In this case the coffee is the subject of the sentence, so it's just lying there on its own - it's not an object that someone is laying anywhere.

PS: Beware that the past tense of 'to lie' is 'lay'.


oh, I understand now.. thank you :)


Bare hyggelig! ^^


lmao you've had to explain lay and lie so many times


Are you sure it shouldn't be "no lay"? Oh wait, no DO.

I've been resisting making this comment for a week, I couldn't resist any longer... :p


I missed out on the opportunity to make myself look like an idiot to 70% of our user base, and a comedic goddess to the remaining 30%.

I don't know if I can ever forgive myself.


"The coffee stands by the tea"?


Are "by" and "near" not synonymous and interchangeable as in English?


I notice a lot of the time I hear "n" sounds as m sounds but sometimes I don't


Just not to make this sentence confusing, and weird (coffee lying next to tea bag etc.) couldn't you just change it to something more practical (like animals, people etc. etc.)?


Does coffee lie in English? You wouldn't say that in English... You would say.. is next to or.. stands by.


it's not the most natural with coffee in particular, but you could certainly say something like 'the book is lying [or laying] next to the tea'. I think there's something weird going on in English where objects that are lying need to have some particular quality, maybe that they're flat? like, 'the tea bag is lying there' is a bit more natural than 'the tea is lying there.' Something really idiosyncratic like that.

There's also a thing going on, I think, about where English uses 'lies' vs. 'is lying.' Since Norwegian doesn't have this distinction, it ends up being a little funny to translate sometimes.


Could someone help me understand what is wrong with "the coffee lays by the tree" in translation for "Kaffen ligger ved teen." Many thanks.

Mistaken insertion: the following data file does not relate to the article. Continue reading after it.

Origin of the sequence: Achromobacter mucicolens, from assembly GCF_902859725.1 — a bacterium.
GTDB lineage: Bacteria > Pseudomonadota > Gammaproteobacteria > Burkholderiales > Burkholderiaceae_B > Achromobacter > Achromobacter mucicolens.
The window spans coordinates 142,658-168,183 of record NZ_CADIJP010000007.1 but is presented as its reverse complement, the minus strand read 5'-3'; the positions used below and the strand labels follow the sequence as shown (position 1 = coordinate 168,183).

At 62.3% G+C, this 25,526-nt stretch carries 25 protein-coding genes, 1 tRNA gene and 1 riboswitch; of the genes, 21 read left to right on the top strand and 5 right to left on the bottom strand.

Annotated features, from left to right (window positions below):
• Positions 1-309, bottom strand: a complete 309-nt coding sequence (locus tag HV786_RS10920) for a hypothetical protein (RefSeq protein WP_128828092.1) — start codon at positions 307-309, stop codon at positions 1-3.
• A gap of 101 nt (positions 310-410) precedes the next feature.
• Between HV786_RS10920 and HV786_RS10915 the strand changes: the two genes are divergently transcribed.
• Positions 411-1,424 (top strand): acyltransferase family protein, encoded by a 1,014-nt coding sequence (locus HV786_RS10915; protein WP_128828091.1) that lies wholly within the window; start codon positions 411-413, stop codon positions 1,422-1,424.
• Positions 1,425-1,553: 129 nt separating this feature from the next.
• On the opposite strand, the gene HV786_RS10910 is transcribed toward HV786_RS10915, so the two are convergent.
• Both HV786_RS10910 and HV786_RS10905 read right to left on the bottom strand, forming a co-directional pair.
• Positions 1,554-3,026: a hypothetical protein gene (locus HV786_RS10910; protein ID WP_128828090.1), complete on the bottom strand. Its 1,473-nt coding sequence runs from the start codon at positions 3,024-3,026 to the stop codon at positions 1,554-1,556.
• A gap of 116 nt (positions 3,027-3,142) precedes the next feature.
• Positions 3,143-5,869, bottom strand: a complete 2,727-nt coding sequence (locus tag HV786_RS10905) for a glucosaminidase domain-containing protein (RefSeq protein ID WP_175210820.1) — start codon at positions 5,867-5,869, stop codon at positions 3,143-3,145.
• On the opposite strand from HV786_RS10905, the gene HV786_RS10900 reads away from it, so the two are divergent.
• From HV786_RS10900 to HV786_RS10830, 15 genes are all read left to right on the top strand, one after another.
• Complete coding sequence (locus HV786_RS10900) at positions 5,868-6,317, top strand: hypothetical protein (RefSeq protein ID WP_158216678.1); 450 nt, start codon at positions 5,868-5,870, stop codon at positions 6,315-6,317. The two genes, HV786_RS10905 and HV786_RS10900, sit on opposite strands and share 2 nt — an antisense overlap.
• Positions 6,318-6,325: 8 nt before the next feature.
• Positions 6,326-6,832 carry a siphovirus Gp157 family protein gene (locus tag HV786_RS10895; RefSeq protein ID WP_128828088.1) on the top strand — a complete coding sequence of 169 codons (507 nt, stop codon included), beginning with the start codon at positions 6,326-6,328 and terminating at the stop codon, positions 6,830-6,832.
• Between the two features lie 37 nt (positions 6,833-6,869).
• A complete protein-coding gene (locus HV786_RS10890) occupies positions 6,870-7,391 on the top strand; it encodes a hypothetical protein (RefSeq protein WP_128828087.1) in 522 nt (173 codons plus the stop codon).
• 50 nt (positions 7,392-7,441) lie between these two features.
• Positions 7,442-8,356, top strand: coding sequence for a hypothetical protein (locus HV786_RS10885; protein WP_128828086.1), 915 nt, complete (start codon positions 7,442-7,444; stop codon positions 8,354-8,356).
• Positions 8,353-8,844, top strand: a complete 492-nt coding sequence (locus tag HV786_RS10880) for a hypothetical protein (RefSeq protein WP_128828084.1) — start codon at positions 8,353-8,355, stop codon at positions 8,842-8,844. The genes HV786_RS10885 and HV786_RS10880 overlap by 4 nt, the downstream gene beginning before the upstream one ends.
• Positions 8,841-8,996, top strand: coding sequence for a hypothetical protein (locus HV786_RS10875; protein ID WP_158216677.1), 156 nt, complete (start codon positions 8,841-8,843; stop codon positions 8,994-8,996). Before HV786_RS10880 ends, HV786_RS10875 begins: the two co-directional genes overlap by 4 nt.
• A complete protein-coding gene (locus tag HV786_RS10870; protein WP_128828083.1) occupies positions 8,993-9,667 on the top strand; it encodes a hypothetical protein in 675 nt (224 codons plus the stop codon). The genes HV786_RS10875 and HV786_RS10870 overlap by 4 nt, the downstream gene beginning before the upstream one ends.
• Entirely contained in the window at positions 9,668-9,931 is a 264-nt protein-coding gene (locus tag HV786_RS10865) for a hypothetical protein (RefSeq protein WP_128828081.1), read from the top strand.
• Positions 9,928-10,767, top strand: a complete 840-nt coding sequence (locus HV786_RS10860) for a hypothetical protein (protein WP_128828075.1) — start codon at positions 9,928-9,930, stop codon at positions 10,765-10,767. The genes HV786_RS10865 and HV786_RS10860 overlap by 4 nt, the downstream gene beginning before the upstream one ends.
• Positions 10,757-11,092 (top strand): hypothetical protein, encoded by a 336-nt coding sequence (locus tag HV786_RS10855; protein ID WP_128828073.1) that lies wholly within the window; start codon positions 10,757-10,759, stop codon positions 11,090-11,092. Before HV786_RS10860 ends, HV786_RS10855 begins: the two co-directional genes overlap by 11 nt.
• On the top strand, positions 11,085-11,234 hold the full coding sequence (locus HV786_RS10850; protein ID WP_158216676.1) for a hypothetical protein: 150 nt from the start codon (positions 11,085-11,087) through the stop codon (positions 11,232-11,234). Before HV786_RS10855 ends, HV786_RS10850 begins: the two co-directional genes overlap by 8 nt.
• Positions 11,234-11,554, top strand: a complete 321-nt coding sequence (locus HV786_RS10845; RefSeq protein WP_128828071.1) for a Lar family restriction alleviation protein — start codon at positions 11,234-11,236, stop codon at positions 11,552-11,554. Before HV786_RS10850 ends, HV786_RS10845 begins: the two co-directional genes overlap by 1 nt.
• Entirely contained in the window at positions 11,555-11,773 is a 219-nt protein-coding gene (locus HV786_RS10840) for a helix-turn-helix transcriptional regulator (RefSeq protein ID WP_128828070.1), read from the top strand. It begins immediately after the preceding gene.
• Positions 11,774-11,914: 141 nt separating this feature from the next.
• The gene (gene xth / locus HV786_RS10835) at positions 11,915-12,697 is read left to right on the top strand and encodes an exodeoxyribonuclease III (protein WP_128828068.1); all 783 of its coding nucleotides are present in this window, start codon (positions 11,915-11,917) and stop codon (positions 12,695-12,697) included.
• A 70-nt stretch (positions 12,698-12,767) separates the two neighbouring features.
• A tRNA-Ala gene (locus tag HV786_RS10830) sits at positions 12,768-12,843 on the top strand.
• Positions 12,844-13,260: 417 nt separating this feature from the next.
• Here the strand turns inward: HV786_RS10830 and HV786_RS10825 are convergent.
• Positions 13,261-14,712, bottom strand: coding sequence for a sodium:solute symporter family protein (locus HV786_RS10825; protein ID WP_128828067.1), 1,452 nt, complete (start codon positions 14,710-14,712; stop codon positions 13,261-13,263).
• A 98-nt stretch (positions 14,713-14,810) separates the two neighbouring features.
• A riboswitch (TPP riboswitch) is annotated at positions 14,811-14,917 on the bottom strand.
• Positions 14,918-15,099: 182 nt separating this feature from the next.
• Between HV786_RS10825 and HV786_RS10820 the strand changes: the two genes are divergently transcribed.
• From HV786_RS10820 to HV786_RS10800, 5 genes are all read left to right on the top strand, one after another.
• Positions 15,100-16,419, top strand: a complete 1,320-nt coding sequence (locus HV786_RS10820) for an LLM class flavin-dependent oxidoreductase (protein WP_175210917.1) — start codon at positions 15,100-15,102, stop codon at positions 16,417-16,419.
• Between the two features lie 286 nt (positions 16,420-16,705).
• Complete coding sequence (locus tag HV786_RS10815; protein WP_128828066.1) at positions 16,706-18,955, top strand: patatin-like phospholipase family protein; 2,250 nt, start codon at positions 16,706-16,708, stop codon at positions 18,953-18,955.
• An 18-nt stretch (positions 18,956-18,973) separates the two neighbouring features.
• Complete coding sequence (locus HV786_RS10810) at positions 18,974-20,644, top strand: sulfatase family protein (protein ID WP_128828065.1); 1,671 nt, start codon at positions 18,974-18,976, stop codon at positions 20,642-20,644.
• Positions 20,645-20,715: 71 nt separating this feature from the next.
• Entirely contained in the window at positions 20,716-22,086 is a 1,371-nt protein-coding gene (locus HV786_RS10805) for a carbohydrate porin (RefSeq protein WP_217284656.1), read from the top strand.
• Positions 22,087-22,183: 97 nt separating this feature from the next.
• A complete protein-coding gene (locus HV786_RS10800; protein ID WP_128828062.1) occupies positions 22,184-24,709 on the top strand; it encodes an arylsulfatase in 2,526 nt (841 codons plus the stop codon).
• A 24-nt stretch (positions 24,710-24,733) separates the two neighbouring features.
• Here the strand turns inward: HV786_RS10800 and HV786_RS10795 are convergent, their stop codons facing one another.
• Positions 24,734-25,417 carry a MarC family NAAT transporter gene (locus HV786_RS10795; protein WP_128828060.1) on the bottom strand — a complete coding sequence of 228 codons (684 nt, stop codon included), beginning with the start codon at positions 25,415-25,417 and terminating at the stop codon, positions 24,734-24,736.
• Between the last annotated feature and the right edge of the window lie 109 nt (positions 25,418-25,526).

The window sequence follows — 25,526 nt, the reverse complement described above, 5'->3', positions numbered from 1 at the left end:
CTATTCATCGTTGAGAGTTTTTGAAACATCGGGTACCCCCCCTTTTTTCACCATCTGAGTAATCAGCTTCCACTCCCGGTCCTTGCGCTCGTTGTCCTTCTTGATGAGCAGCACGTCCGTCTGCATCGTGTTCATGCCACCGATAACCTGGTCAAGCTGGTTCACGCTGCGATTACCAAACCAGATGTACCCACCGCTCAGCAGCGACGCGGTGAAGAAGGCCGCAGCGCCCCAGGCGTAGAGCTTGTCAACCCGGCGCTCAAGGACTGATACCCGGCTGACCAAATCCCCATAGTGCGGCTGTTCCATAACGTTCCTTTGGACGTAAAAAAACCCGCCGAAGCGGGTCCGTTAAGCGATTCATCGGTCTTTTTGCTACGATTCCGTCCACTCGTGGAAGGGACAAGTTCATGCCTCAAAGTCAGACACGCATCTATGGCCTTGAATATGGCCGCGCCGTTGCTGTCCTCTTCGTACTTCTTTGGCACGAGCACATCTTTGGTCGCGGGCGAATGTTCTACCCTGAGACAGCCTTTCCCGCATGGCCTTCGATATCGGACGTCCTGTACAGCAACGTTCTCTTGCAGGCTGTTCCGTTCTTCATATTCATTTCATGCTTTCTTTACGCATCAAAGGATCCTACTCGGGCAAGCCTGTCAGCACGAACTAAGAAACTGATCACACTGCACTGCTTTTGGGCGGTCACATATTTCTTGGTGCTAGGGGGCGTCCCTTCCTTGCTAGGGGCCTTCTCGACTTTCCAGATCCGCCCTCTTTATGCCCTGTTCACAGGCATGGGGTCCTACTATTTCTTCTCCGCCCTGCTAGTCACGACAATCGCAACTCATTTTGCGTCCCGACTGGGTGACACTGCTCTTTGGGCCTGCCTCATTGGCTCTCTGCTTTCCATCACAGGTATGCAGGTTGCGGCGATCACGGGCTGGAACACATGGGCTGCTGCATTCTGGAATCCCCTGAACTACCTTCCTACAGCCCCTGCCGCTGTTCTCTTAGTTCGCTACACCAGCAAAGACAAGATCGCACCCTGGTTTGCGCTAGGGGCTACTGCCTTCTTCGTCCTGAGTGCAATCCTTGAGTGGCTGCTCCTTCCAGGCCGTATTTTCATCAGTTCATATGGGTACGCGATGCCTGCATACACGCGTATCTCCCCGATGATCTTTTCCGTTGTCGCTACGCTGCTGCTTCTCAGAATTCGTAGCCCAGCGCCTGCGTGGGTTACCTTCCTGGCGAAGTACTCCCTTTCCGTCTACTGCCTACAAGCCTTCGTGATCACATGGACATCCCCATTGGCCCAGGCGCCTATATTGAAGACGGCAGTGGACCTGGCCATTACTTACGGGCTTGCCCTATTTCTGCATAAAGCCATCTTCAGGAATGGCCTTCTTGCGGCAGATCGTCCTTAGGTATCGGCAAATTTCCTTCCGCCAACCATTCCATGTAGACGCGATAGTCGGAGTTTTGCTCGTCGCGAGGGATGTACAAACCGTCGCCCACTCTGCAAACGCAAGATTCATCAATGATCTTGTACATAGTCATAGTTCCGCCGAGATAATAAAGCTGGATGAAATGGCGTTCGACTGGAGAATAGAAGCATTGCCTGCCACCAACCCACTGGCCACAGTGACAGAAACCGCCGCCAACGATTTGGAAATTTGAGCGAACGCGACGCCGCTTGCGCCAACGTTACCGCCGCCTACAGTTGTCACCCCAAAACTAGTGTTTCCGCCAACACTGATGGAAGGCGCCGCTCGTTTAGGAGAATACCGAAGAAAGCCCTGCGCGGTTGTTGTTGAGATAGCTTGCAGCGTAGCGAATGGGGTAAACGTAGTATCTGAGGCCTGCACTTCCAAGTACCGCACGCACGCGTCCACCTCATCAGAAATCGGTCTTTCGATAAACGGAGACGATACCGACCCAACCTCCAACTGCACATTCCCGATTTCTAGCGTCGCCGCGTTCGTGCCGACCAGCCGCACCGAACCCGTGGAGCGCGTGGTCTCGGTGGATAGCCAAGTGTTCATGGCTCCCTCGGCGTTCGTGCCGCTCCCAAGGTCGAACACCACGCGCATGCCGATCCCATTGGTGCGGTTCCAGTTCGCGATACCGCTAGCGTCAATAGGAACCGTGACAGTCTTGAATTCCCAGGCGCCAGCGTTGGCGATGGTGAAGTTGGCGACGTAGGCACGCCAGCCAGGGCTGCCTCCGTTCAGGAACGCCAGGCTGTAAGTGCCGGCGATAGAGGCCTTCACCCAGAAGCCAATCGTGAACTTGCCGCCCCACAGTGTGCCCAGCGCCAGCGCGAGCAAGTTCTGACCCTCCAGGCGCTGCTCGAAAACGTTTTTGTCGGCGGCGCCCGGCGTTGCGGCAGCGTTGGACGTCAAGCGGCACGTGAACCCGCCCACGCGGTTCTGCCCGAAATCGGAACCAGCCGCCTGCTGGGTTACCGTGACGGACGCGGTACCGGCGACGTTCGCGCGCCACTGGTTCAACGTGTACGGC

te means 'tea', not tree. 'tree' would be tre. 'the tea' is 'teen', like here, and 'the tree' is 'treet'


Jeg savner Deliciae!


I have a problem with ligger. Sometimes accepts it as lies and other is laying


If translating sense rather than transliteration, the coffee "lays." In English, animals & objects lay and only people lie.


Sorry, but I'm afraid you are mistaken. In English, "lie" is an intransitive verb, used for animals, objects, and people. "lay" is transitive, meaning "to cause something to lie". Example: "I lay the coffee on the table. The coffee now lies on the table."

Confusingly, "lay" can also refer to the past tense of "to lie". The past tense of the above example would be: Example: "The coffee lay on the table yesterday, after I laid it on the table."

More information: http://grammarist.com/usage/lay-lie/


I think more accurately, "lay" is used both ways, whereas "lie" is almost never used as a transitive verb. "lay" as transitive is the formal standard, but in spoken English (and really, most contemporary written English), this is rule rarely followed.